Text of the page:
TUESDAY, Nov. 6, 2018 (HealthDay News) — Following the 2007 American Heart Association (AHA) update of recommendations for antibiotic prophylaxis (AP) to prevent infective endocarditis (IE), there has been a decrease in AP and an increase in IE incidence for high-risk individuals, according to a study published online Nov. 5 in the Journal of the American College of Cardiology. The research was published to coincide with the annual meeting of the American Heart Association, held from Nov. 10 to 12 in Chicago.

Martin H. Thornhill, M.B.B.S., Ph.D., from the University of Sheffield in the United Kingdom, and colleagues examined any change in AP prescribing and IE incidence using data for high-, moderate-, and unknown/low-risk individuals with linked prescription and Medicare or commercial health care data (198,522,665 enrollee-years of data).

The researchers found that the 2007 recommendation change was associated with a significant 64 percent estimated decrease in AP prescribing for moderate-risk individuals and a 20 percent estimated decrease for high-risk individuals by August 2015. During the same period, there was a barely significant 75 percent estimated increase and a significant 177 percent increase in IE incidence among those at moderate and high risk, respectively. A significant 52 percent decrease was seen in AP prescribing among unknown/low-risk individuals, but there was no significant increase in IE incidence.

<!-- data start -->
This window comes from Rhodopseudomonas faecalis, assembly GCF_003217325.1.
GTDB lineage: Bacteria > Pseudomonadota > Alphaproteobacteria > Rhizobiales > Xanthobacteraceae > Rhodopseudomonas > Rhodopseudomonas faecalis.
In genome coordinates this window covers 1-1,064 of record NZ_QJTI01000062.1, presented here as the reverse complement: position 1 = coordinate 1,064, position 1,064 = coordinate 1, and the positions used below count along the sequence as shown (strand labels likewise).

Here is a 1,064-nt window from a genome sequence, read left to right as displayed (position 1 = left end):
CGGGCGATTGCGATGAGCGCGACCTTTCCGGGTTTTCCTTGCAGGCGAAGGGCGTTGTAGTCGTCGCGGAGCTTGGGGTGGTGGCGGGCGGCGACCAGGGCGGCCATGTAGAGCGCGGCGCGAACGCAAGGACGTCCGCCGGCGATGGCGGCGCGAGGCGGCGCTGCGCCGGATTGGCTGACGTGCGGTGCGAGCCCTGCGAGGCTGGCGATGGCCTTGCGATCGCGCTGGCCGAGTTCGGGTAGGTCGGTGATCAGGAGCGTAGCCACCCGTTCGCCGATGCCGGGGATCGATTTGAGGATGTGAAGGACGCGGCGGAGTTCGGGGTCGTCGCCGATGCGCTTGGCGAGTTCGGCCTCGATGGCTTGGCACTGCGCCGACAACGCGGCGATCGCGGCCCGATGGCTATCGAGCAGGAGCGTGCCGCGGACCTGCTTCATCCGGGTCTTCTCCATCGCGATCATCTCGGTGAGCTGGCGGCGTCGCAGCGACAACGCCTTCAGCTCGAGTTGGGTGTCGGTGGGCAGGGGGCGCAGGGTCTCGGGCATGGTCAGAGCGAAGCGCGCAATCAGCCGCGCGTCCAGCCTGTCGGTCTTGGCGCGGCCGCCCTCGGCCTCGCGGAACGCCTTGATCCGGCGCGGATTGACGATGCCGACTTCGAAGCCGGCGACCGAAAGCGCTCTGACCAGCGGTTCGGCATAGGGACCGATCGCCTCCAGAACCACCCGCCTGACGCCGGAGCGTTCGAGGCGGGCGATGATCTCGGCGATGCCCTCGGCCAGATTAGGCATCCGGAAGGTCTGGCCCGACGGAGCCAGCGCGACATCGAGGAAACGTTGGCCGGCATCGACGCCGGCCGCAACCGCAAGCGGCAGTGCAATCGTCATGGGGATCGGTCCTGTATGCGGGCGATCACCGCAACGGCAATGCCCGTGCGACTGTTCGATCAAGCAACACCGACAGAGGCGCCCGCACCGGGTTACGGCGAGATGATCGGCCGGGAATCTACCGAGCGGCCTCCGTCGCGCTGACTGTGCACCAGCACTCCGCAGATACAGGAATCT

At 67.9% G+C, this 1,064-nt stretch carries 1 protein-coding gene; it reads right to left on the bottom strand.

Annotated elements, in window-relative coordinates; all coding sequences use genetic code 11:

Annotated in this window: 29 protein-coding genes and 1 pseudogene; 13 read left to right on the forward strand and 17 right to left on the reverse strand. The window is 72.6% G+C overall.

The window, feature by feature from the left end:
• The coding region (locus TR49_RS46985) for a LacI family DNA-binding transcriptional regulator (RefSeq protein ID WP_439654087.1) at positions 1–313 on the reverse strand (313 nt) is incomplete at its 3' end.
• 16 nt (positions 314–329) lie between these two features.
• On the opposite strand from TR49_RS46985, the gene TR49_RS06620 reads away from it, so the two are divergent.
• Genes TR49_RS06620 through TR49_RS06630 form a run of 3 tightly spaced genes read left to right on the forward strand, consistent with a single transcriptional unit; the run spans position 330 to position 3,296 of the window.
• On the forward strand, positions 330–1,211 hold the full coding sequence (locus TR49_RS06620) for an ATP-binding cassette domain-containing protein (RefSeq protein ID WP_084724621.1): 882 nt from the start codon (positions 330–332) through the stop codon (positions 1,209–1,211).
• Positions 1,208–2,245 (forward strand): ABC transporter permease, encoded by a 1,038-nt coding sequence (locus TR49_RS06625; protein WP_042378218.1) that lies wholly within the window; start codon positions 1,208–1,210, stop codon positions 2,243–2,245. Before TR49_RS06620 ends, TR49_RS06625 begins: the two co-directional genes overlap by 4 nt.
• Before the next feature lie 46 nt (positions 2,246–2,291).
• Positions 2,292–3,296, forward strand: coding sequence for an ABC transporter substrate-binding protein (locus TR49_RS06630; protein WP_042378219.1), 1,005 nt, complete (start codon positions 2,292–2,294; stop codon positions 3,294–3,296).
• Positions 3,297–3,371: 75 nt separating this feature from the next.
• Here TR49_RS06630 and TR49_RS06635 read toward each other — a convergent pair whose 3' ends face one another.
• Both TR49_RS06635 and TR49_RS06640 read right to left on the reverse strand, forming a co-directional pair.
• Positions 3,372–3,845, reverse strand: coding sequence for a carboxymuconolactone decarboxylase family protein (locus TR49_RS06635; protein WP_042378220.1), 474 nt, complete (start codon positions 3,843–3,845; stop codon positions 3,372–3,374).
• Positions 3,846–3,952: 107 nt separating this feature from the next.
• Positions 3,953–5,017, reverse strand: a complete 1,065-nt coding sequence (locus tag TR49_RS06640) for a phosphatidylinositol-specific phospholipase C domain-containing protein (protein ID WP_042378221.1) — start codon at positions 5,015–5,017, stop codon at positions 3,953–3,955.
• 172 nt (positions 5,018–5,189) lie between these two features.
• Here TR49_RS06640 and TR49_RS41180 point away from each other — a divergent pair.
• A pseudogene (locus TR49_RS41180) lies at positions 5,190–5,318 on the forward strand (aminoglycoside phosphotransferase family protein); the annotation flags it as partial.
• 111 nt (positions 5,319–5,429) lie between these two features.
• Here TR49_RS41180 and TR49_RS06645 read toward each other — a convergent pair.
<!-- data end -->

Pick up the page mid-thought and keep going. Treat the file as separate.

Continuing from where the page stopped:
“Although the data do not prove a cause-effect relationship between AP reduction and IE increase, they are very supportive of the AHA recommendation to give AP to those at high risk but not to those at moderate risk of endocarditis,” Thornhill said in a statement.

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